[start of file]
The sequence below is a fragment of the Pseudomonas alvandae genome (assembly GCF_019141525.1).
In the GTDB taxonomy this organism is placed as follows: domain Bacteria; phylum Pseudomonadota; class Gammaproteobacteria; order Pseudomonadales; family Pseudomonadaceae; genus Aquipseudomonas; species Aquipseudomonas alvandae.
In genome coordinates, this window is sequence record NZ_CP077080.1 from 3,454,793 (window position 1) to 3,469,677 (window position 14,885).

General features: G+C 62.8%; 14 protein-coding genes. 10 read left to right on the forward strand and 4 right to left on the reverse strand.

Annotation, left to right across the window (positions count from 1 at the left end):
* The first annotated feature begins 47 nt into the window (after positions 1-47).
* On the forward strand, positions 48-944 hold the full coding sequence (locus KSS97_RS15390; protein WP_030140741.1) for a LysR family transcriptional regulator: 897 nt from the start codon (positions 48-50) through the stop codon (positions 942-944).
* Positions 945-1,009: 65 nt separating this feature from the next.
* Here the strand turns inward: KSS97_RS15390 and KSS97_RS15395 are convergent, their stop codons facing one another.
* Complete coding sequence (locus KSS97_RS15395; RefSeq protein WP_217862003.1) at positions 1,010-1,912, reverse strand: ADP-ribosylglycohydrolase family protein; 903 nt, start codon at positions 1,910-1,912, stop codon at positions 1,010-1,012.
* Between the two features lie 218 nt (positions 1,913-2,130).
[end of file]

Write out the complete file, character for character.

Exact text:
The sequence below is a fragment of the Pseudomonas alvandae genome (assembly GCF_019141525.1).
In the GTDB taxonomy this organism is placed as follows: domain Bacteria; phylum Pseudomonadota; class Gammaproteobacteria; order Pseudomonadales; family Pseudomonadaceae; genus Aquipseudomonas; species Aquipseudomonas alvandae.
In genome coordinates, this window is sequence record NZ_CP077080.1 from 3,454,793 (window position 1) to 3,469,677 (window position 14,885).

General features: G+C 62.8%; 14 protein-coding genes. 10 read left to right on the forward strand and 4 right to left on the reverse strand.

Annotation, left to right across the window (positions count from 1 at the left end):
* The first annotated feature begins 47 nt into the window (after positions 1-47).
* On the forward strand, positions 48-944 hold the full coding sequence (locus KSS97_RS15390; protein WP_030140741.1) for a LysR family transcriptional regulator: 897 nt from the start codon (positions 48-50) through the stop codon (positions 942-944).
* Positions 945-1,009: 65 nt separating this feature from the next.
* Here the strand turns inward: KSS97_RS15390 and KSS97_RS15395 are convergent, their stop codons facing one another.
* Complete coding sequence (locus KSS97_RS15395; RefSeq protein WP_217862003.1) at positions 1,010-1,912, reverse strand: ADP-ribosylglycohydrolase family protein; 903 nt, start codon at positions 1,910-1,912, stop codon at positions 1,010-1,012.
* Between the two features lie 218 nt (positions 1,913-2,130).